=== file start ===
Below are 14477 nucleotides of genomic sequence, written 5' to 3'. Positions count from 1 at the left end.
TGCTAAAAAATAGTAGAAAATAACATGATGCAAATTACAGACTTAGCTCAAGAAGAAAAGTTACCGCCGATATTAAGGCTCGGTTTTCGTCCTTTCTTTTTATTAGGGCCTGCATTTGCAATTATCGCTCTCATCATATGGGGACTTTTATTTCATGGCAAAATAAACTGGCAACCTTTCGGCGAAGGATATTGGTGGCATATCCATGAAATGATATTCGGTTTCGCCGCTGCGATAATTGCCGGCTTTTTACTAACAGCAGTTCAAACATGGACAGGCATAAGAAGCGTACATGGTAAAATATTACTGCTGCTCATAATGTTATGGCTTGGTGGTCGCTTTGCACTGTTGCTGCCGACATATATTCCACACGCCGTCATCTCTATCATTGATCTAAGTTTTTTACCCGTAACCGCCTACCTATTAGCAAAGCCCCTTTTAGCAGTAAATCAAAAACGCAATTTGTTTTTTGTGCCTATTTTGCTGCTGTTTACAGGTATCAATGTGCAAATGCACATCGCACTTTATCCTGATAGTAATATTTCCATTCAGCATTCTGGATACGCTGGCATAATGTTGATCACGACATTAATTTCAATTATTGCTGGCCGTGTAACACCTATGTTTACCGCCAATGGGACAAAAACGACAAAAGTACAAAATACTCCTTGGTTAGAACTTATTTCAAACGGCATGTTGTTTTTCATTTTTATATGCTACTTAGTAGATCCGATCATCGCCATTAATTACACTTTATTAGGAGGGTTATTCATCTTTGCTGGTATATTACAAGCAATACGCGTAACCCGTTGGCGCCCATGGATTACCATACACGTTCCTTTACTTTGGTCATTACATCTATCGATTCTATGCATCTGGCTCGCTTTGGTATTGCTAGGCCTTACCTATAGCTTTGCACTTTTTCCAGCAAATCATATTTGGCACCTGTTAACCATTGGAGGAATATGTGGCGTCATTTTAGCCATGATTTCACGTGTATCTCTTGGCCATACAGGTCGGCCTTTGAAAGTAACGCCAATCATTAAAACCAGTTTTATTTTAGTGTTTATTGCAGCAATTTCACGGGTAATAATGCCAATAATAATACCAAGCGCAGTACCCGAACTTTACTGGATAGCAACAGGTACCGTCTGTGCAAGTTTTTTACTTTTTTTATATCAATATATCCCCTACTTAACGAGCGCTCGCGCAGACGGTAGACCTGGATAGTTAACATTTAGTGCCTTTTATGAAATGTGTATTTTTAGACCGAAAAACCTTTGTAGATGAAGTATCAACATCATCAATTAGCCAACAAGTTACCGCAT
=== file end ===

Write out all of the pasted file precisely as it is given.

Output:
Below are 14477 nucleotides of genomic sequence, written 5' to 3'. Positions count from 1 at the left end.
TGCTAAAAAATAGTAGAAAATAACATGATGCAAATTACAGACTTAGCTCAAGAAGAAAAGTTACCGCCGATATTAAGGCTCGGTTTTCGTCCTTTCTTTTTATTAGGGCCTGCATTTGCAATTATCGCTCTCATCATATGGGGACTTTTATTTCATGGCAAAATAAACTGGCAACCTTTCGGCGAAGGATATTGGTGGCATATCCATGAAATGATATTCGGTTTCGCCGCTGCGATAATTGCCGGCTTTTTACTAACAGCAGTTCAAACATGGACAGGCATAAGAAGCGTACATGGTAAAATATTACTGCTGCTCATAATGTTATGGCTTGGTGGTCGCTTTGCACTGTTGCTGCCGACATATATTCCACACGCCGTCATCTCTATCATTGATCTAAGTTTTTTACCCGTAACCGCCTACCTATTAGCAAAGCCCCTTTTAGCAGTAAATCAAAAACGCAATTTGTTTTTTGTGCCTATTTTGCTGCTGTTTACAGGTATCAATGTGCAAATGCACATCGCACTTTATCCTGATAGTAATATTTCCATTCAGCATTCTGGATACGCTGGCATAATGTTGATCACGACATTAATTTCAATTATTGCTGGCCGTGTAACACCTATGTTTACCGCCAATGGGACAAAAACGACAAAAGTACAAAATACTCCTTGGTTAGAACTTATTTCAAACGGCATGTTGTTTTTCATTTTTATATGCTACTTAGTAGATCCGATCATCGCCATTAATTACACTTTATTAGGAGGGTTATTCATCTTTGCTGGTATATTACAAGCAATACGCGTAACCCGTTGGCGCCCATGGATTACCATACACGTTCCTTTACTTTGGTCATTACATCTATCGATTCTATGCATCTGGCTCGCTTTGGTATTGCTAGGCCTTACCTATAGCTTTGCACTTTTTCCAGCAAATCATATTTGGCACCTGTTAACCATTGGAGGAATATGTGGCGTCATTTTAGCCATGATTTCACGTGTATCTCTTGGCCATACAGGTCGGCCTTTGAAAGTAACGCCAATCATTAAAACCAGTTTTATTTTAGTGTTTATTGCAGCAATTTCACGGGTAATAATGCCAATAATAATACCAAGCGCAGTACCCGAACTTTACTGGATAGCAACAGGTACCGTCTGTGCAAGTTTTTTACTTTTTTTATATCAATATATCCCCTACTTAACGAGCGCTCGCGCAGACGGTAGACCTGGATAGTTAACATTTAGTGCCTTTTATGAAATGTGTATTTTTAGACCGAAAAACCTTTGTAGATGAAGTATCAACATCATCAATTAGCCAACAAGTTACCGCAT